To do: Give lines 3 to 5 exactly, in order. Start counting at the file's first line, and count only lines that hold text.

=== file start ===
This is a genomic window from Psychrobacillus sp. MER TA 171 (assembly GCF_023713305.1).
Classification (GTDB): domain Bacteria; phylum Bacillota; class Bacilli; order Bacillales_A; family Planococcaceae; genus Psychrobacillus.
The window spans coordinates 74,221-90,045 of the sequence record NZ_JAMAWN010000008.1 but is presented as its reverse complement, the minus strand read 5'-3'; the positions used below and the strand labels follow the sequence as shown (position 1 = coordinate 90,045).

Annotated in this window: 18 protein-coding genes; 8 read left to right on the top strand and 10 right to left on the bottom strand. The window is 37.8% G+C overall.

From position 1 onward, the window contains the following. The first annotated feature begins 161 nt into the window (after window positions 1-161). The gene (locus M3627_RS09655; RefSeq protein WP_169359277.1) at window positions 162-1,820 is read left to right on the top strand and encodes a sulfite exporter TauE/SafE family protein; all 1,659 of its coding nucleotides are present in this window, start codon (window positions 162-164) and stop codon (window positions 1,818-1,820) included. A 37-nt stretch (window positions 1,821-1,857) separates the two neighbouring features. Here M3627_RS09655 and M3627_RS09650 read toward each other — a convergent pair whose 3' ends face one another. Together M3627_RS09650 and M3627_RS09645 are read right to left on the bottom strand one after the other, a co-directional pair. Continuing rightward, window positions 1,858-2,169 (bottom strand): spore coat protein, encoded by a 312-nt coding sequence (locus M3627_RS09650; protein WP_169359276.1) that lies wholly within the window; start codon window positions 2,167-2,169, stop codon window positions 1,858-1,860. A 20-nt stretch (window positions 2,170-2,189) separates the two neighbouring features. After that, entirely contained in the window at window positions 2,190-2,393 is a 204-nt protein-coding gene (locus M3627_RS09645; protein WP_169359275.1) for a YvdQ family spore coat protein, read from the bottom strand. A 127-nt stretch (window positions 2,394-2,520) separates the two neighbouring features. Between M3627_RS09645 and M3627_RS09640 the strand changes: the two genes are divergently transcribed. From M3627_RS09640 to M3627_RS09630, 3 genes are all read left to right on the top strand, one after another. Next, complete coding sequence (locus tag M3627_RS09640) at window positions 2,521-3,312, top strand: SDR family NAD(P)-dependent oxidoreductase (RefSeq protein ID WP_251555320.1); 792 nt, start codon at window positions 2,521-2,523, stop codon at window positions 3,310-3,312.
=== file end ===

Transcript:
The window spans coordinates 74,221-90,045 of the sequence record NZ_JAMAWN010000008.1 but is presented as its reverse complement, the minus strand read 5'-3'; the positions used below and the strand labels follow the sequence as shown (position 1 = coordinate 90,045).

Annotated in this window: 18 protein-coding genes; 8 read left to right on the top strand and 10 right to left on the bottom strand. The window is 37.8% G+C overall.

From position 1 onward, the window contains the following. The first annotated feature begins 161 nt into the window (after window positions 1-161). The gene (locus M3627_RS09655; RefSeq protein WP_169359277.1) at window positions 162-1,820 is read left to right on the top strand and encodes a sulfite exporter TauE/SafE family protein; all 1,659 of its coding nucleotides are present in this window, start codon (window positions 162-164) and stop codon (window positions 1,818-1,820) included. A 37-nt stretch (window positions 1,821-1,857) separates the two neighbouring features. Here M3627_RS09655 and M3627_RS09650 read toward each other — a convergent pair whose 3' ends face one another. Together M3627_RS09650 and M3627_RS09645 are read right to left on the bottom strand one after the other, a co-directional pair. Continuing rightward, window positions 1,858-2,169 (bottom strand): spore coat protein, encoded by a 312-nt coding sequence (locus M3627_RS09650; protein WP_169359276.1) that lies wholly within the window; start codon window positions 2,167-2,169, stop codon window positions 1,858-1,860. A 20-nt stretch (window positions 2,170-2,189) separates the two neighbouring features. After that, entirely contained in the window at window positions 2,190-2,393 is a 204-nt protein-coding gene (locus M3627_RS09645; protein WP_169359275.1) for a YvdQ family spore coat protein, read from the bottom strand. A 127-nt stretch (window positions 2,394-2,520) separates the two neighbouring features. Between M3627_RS09645 and M3627_RS09640 the strand changes: the two genes are divergently transcribed. From M3627_RS09640 to M3627_RS09630, 3 genes are all read left to right on the top strand, one after another. Next, complete coding sequence (locus tag M3627_RS09640) at window positions 2,521-3,312, top strand: SDR family NAD(P)-dependent oxidoreductase (RefSeq protein ID WP_251555320.1); 792 nt, start codon at window positions 2,521-2,523, stop codon at window positions 3,310-3,312.